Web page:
Katie Melua‘s rise to success took many people aback. The 19 year old rose without trace to become the biggest selling album artist of 2004, seemed to be a permanent fixture on daytime Radio 2 and revitalised the career of one Mike Batt, a man previously famous primarily for the song Remember You’re A Womble.
While a proportion of Melua’s success could perhaps be put down to timing – she followed the path laid down by Norah Jones the previous year and also became well known at the same time as Jamie Cullum – it’s impossible to deny that Call Off The Search was a polished collection which certainly knew how to press the collective button of its target audience.
What’s more difficult to explain is how Call Off The Search became such a phenomenon. There’s nothing inherently wrong with Melua but it did rather seem like a triumph of the mediocre. While Melua has a nice, pleasant voice, it does rather pale in comparison to, say, Joss Stone, while she’s lacking the showmanship that somebody like Cullum possesses in spades.
So, two years after that debut album, Melua and Batt have produced the follow up and they obviously subscribe to the ‘if it ain’t broke, why fix it’ theory. Piece By Piece is another professional production that’s bound to sell just as many copies as its predecessor.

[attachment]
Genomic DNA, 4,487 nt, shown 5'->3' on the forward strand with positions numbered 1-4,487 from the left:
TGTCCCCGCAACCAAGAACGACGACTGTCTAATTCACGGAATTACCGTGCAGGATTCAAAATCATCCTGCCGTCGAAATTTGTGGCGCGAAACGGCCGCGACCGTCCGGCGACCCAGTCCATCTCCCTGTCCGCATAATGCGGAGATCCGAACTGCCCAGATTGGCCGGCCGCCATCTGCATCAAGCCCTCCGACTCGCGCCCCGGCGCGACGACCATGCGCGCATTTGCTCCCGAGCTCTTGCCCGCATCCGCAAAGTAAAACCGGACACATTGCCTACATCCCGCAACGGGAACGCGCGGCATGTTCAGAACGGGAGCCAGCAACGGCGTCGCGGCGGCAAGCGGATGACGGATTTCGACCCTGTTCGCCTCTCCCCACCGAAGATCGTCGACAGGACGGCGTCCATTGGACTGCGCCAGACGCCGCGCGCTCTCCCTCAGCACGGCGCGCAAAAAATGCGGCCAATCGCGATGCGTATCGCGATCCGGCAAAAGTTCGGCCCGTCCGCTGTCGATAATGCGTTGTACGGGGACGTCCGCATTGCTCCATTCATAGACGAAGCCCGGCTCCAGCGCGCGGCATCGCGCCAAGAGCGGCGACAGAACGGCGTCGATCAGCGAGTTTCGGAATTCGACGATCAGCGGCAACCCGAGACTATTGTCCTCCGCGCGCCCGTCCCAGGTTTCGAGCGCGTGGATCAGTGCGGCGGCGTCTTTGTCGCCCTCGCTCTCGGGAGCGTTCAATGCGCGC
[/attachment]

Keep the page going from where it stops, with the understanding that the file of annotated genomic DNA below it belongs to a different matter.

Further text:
The format remains the same – a handful of covers, mixed in with some of Batt’s material, but this time Melua herself has contributed some songs of her own. This is encouraging, as one of her own compositions, Belfast, was the undoubted highlight of the first record, but the results are a bit more mixed here.
Spiders Web has a nicely dramatic air to it, but is let down badly by some woeful lyrics about racism (“if a black man is racist, is it okay if it’s a white man’s racism that made him his way” runs the opening lines), even comparing the black and white keys of a piano to the way a multi-cultural society should be run. It makes Ebony & Ivory sound like a deep philosophical statement.
Melua’s other compositions fare better, such as the two melancholic closing songs, I Cried For You and I Do Believe In Love, but the best songs on Piece By Piece belong to Mike Batt. Blue Shoes, a piano led jazzy ballad, shows off Melua’s voice to its best advantage, and Nine Million Bicycles, despite possessing a rather baffling lyric about the amount of bikes in China, produces a lovely, warm, fuzzy feeling which makes it perfect listening as the winter nights draw in.
The covers are of a similar varying quality – Blues In The Night is a faithful rendition of the old standard which works very well (with a particular effective harmonica break), while her version of Canned Heat‘s On The Road Again has been a staple of her live set for some time. The latter is one of the best tracks here – while Melua may not possess Al Wilson’s idiosyncratic falsetto vocals, it’s one of the few occasions here that it sounds like she’s having fun.
The cover that will draw most attention though is her version of The Cure‘s Just Like Heaven. It’s been endorsed by Robert Smith apparently, and it’s suitably wistful and melancholy. However, Melua doesn’t imbue the song with enough of her own personality and the result leaves you just wanting to hear the original instead – which surely shouldn’t be the point of a cover version.
Piece By Piece is guaranteed to continue the Katie Melua phenomenon, and the millions of people who bought Call Off The Search will no doubt rush out to buy this. It would be nice to hear her take some more risks in the future, but for now this isn’t going to dislodge her from the post of Queen Of Easy Listening.